A regional court in Varna has ordered Jason Azzopardi to pay Christo Georgiev, owner of the defunct Satabank, around €3,000 in damages and court fees after Georgiev’s SLAPP suit against Jason Azzopardi for remarks the then MP made in Parliament.

Jason Azzopardi had not filed a defence in this case. Speaking to this website Jason Azzopardi also confirmed he will forfeit the opportunity of filing an appeal and will not pay the sums ordered by the Bulgarian court.

Under Maltese law MPs are protected from any legal action for remarks they make in Parliament to ensure that they can speak freely without the threat of action against them by anyone from outside Parliament.

Jason Azzopardi told this website “I did not file a defence and I will not file an appeal because a SLAPP suit against our Parliament is in and of itself an assault on our democratic freedoms and I will never be complicit in an effort by any corporate bully to use libel tourism to silence the representatives of the people.”

The Regional Court of Varna has in a similar case also found the author – Manuel Delia – responsible of defaming Christo Georgiev and ordered similar penalties to be paid to him. But that decision was then quashed on appeal. A similar case against Times of Malta is ongoing.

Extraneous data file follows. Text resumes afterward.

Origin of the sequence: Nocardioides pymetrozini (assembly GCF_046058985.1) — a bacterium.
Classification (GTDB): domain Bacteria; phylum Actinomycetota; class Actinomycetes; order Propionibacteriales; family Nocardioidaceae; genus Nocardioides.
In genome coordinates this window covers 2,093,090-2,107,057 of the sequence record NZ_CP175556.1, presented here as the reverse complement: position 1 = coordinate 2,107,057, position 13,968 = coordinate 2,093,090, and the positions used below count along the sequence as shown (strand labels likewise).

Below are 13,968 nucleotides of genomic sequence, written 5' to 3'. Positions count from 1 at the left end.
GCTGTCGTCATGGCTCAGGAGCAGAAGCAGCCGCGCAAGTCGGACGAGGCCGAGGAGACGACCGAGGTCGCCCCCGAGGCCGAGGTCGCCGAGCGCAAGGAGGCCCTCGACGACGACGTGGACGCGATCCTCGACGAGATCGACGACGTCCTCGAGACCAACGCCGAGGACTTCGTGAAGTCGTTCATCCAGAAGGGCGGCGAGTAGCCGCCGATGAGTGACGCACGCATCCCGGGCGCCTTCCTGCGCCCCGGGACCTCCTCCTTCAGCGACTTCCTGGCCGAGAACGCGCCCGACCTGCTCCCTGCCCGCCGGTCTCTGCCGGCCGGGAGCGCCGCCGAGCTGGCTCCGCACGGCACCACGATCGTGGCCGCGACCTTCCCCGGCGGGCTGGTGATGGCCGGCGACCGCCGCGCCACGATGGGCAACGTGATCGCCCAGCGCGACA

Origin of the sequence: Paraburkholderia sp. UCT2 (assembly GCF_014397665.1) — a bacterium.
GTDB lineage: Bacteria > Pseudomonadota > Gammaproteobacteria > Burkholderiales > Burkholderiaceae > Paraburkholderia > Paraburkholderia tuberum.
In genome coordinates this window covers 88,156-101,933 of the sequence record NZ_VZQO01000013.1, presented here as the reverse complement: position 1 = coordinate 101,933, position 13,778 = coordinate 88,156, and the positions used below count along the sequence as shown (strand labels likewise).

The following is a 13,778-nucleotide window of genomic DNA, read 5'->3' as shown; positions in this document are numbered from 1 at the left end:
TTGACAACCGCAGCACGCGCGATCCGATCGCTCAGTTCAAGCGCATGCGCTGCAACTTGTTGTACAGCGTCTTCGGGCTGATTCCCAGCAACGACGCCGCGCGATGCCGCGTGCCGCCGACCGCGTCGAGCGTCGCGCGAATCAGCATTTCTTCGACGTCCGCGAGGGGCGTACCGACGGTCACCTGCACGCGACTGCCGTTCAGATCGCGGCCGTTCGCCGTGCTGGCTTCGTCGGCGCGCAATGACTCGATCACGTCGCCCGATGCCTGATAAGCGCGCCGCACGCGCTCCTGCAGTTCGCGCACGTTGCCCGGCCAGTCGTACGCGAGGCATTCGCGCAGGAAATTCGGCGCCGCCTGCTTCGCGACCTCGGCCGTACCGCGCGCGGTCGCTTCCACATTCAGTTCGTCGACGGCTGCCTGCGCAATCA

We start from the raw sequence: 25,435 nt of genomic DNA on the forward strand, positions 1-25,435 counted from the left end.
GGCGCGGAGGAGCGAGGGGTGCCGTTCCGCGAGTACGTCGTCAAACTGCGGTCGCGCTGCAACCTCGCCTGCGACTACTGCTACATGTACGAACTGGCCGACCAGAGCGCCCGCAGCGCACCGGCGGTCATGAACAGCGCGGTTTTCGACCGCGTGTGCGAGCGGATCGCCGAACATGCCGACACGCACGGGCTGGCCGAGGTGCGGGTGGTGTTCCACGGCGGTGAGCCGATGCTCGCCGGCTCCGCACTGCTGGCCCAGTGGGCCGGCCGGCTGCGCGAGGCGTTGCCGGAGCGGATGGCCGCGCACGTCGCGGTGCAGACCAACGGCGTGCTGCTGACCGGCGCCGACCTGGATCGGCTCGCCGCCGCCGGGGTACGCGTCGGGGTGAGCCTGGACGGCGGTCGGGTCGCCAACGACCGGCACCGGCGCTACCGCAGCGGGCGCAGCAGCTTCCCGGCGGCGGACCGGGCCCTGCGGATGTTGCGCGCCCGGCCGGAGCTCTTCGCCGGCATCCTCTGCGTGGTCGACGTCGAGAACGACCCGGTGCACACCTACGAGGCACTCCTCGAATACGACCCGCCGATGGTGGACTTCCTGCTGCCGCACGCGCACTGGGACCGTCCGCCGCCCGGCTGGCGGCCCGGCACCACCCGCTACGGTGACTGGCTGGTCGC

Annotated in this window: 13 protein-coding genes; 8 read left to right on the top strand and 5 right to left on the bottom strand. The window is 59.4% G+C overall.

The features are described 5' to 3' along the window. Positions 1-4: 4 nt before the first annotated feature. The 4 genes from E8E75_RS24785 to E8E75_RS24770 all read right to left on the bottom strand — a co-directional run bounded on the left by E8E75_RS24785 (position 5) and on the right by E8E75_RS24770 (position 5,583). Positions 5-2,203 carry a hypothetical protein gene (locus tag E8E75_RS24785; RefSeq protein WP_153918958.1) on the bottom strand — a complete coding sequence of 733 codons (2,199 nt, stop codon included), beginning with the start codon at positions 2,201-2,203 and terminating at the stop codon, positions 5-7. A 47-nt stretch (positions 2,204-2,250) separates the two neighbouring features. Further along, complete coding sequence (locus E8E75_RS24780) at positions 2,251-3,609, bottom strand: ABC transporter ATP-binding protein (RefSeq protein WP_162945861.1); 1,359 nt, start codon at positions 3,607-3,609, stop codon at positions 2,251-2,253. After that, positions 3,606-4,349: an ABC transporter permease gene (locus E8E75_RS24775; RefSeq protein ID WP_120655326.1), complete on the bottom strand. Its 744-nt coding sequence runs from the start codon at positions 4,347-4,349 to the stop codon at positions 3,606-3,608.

SLAPP suits are used by corporate bullies to cause a ‘chilling effect’, i.e., to intimidate anyone – typically journalists or civil society activists – away from participation in public discourse. This website is not aware of any precedent of a SLAPP suit against an MP for a speech in Parliament.

Satabank was the subject of press investigations into widespread breaches of money laundering laws. Jason Azzopardi referred to these investigations in a speech in Parliament which was the subject of a suit brought against him in Bulgaria by Christo Georgiev. Such a lawsuit would not have been possible in Malta where all MPs are protected from such action when fulfilling their duties as Deputies.

Satabank’s operations were frozen in October 2018 and the bank was subsequently fined €3.7 million by the Financial Intelligence Unit. The fine was reduced by the appeals court to €851,000 after it ruled that FIAU fines had to be capped at 10 per cent of the bank’s turnover.